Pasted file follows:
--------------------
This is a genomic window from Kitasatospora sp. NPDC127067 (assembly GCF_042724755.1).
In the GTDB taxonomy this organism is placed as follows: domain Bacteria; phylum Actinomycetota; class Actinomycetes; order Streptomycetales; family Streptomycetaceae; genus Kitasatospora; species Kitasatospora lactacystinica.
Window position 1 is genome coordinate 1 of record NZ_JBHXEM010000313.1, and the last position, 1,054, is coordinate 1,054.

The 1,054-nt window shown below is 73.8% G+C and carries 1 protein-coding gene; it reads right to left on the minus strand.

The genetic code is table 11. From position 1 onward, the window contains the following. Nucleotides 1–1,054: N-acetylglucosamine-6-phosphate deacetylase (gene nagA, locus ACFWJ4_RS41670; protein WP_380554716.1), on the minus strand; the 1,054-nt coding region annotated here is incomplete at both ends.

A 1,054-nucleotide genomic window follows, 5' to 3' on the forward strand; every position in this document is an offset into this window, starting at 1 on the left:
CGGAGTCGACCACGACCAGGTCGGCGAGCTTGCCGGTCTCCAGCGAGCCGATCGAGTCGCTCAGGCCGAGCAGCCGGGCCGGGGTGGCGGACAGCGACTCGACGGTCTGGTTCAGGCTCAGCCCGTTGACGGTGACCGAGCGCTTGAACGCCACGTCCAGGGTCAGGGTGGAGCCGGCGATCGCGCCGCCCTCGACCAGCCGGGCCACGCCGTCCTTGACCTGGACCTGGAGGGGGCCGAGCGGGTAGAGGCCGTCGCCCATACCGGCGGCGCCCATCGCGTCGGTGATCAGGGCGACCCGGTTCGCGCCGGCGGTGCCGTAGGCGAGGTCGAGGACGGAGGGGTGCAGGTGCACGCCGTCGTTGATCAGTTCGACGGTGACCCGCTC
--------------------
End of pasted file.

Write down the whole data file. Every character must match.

This is a genomic window from Kitasatospora sp. NPDC127067 (assembly GCF_042724755.1).
In the GTDB taxonomy this organism is placed as follows: domain Bacteria; phylum Actinomycetota; class Actinomycetes; order Streptomycetales; family Streptomycetaceae; genus Kitasatospora; species Kitasatospora lactacystinica.
Window position 1 is genome coordinate 1 of record NZ_JBHXEM010000313.1, and the last position, 1,054, is coordinate 1,054.

The 1,054-nt window shown below is 73.8% G+C and carries 1 protein-coding gene; it reads right to left on the minus strand.

The genetic code is table 11. From position 1 onward, the window contains the following. Nucleotides 1–1,054: N-acetylglucosamine-6-phosphate deacetylase (gene nagA, locus ACFWJ4_RS41670; protein WP_380554716.1), on the minus strand; the 1,054-nt coding region annotated here is incomplete at both ends.

A 1,054-nucleotide genomic window follows, 5' to 3' on the forward strand; every position in this document is an offset into this window, starting at 1 on the left:
CGGAGTCGACCACGACCAGGTCGGCGAGCTTGCCGGTCTCCAGCGAGCCGATCGAGTCGCTCAGGCCGAGCAGCCGGGCCGGGGTGGCGGACAGCGACTCGACGGTCTGGTTCAGGCTCAGCCCGTTGACGGTGACCGAGCGCTTGAACGCCACGTCCAGGGTCAGGGTGGAGCCGGCGATCGCGCCGCCCTCGACCAGCCGGGCCACGCCGTCCTTGACCTGGACCTGGAGGGGGCCGAGCGGGTAGAGGCCGTCGCCCATACCGGCGGCGCCCATCGCGTCGGTGATCAGGGCGACCCGGTTCGCGCCGGCGGTGCCGTAGGCGAGGTCGAGGACGGAGGGGTGCAGGTGCACGCCGTCGTTGATCAGTTCGACGGTGACCCGCTC